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Minority Report





Teen Explosion!
Author: Nadia Molina





"This city is growing very fast!" says Jennifer 
Molina, a freshman at Watsonville High -- and she's 
right! The trend is clear, California's population of 
teen groups from 10 to 17 years of age are expected to 
reach 4.7 million across the state by 2005.That's 
three times the national population growth rate. 
Census reports on, Hispanic youth reveal that cities 
up and down California are showing dramatic population 
increases. We are becoming the new majority and that 
means we have a lot of power. 

We all feel the growth and development happening in 
our cities. According to the Register Pajaronian, the 
state is only equipped to provide 10 percent of 
today's youth with government- run-after-school 
programs leaving the other 90 percent exposed to 
possible dangers. 

The risks are very real; California has seen some of 
the highest instances of child poverty and 
incarcerated teens. Due to the high cost of living 
many teens are being forced to stay alone, leading to 
the dangers of unsupervised activities. Other 
consequences may be the use of drugs and alcohol or 
unwanted pregnancies, which are once again at an all 
time high in Watsonville. In 2002, there were 242 
babies born to teens residing in 95076---65 percent of 
those births were to teens in the Santa Cruz County.

That's not all; Hispanic youth are not being 
adequately prepared by public schools to face the 
working world. More than 65 percent of bay area 
Hispanic teens are performing well below grade level. 
One in every three Hispanic students will drop out and 
fewer than 10 percent will receive a college degree. 
These numbers are telling us something-we are 
California's future, but are we prepared to meet the 
educational demands of the high tech world? It's time 
to think about how we should be ready for the world.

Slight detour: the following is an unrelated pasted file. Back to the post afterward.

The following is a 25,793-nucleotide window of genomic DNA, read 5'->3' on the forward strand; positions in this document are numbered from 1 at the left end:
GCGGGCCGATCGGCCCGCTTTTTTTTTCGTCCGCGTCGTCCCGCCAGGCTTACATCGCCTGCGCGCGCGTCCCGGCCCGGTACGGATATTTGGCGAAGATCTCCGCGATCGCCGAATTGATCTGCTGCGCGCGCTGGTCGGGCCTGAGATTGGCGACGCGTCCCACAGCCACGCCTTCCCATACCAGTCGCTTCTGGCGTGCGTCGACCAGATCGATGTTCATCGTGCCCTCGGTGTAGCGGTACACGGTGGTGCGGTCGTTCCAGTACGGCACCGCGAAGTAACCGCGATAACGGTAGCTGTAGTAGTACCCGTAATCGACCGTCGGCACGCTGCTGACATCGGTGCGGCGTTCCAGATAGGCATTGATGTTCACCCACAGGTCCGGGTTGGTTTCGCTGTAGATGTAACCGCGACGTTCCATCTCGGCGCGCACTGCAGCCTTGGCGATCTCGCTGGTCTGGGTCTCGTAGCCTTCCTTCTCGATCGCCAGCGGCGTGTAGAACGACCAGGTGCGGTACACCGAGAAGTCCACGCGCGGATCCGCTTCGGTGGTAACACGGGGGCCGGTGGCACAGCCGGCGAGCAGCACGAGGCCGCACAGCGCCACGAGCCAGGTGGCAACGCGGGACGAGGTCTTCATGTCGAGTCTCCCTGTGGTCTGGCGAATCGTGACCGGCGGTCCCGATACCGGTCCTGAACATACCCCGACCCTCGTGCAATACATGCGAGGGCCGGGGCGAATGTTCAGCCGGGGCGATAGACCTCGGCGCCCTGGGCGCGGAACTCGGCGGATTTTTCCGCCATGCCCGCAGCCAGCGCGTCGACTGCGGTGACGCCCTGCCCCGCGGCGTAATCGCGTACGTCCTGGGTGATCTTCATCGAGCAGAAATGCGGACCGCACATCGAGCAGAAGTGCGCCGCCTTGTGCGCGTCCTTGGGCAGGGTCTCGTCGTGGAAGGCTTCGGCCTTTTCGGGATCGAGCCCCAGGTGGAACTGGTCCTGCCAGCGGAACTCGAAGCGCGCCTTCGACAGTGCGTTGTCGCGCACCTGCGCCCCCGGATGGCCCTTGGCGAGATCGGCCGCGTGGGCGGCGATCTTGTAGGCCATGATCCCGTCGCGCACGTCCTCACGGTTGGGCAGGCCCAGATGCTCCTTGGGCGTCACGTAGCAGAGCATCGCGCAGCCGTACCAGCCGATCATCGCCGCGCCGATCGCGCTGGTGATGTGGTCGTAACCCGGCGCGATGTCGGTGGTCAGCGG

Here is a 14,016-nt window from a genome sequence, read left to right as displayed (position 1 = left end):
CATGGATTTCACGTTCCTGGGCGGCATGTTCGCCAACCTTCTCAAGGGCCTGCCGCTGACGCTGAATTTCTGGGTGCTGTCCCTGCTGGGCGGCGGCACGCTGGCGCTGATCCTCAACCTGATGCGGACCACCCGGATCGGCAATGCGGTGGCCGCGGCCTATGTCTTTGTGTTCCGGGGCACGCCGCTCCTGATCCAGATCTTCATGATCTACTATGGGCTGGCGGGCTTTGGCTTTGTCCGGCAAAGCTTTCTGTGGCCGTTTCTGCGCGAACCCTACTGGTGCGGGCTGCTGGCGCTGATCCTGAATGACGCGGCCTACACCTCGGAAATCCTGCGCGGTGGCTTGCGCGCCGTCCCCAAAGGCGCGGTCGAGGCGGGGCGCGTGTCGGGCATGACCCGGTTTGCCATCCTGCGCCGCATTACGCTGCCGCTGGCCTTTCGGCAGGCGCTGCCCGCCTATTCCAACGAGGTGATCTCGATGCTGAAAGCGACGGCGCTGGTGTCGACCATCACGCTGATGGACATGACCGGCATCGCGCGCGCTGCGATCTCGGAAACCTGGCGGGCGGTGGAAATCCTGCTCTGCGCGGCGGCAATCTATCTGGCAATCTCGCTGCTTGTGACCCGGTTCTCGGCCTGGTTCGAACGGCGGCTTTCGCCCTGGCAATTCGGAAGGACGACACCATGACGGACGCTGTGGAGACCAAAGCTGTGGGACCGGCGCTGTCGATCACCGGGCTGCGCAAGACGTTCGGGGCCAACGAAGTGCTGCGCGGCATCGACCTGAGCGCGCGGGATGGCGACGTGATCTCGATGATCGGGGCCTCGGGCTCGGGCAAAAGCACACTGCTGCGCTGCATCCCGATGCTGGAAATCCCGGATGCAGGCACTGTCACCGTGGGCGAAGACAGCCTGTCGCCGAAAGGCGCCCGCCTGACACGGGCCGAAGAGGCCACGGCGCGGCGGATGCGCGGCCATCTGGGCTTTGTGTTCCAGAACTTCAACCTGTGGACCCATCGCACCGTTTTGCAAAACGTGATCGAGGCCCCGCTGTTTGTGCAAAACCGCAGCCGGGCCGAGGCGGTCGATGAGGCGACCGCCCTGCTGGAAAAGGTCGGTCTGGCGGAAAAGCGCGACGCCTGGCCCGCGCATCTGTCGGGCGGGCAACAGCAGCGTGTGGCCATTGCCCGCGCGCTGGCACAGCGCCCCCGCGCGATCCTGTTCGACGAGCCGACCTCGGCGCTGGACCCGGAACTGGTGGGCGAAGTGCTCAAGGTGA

It's time for us to do something for ourselves. If we 
don't take action, who will? We need a new school in 
Watsonville. The overcrowded campus deprives us of a 
proper education, and we shouldn't have to put up with 
that. 
We should get involved and take action around our 
schools and communities. We should join organizations 
who are trying to help. We should find ways to talk 
about the issues that affect our lives. Those of us 
who can should vote to ensure that our voices are 
being heard or volunteer to work on a political 
campaign. 

We can all do something to help our families and 
ourselves. Let's start by going to school and going to 
college. We don't have to work minimum wage jobs, 
knowing we could have done better if we had received 
the right education. 

The thing left for us to do is to keep moving forward. 
We shouldn't focus on the past because it's 
irreversible. Instead letís learn from it and not make 
the same mistakes twice. Let's prove these stereotypes 
of unsuccessful Hispanic youth... wrong! 

There is no quick fix solution to the problems of our 
teenage population, we can only prepare ourselves 
individually for what we can do or change for the 
better. Since we are the incoming adults, let's start 
acting like it. What we do really counts, and united 
we will succeed!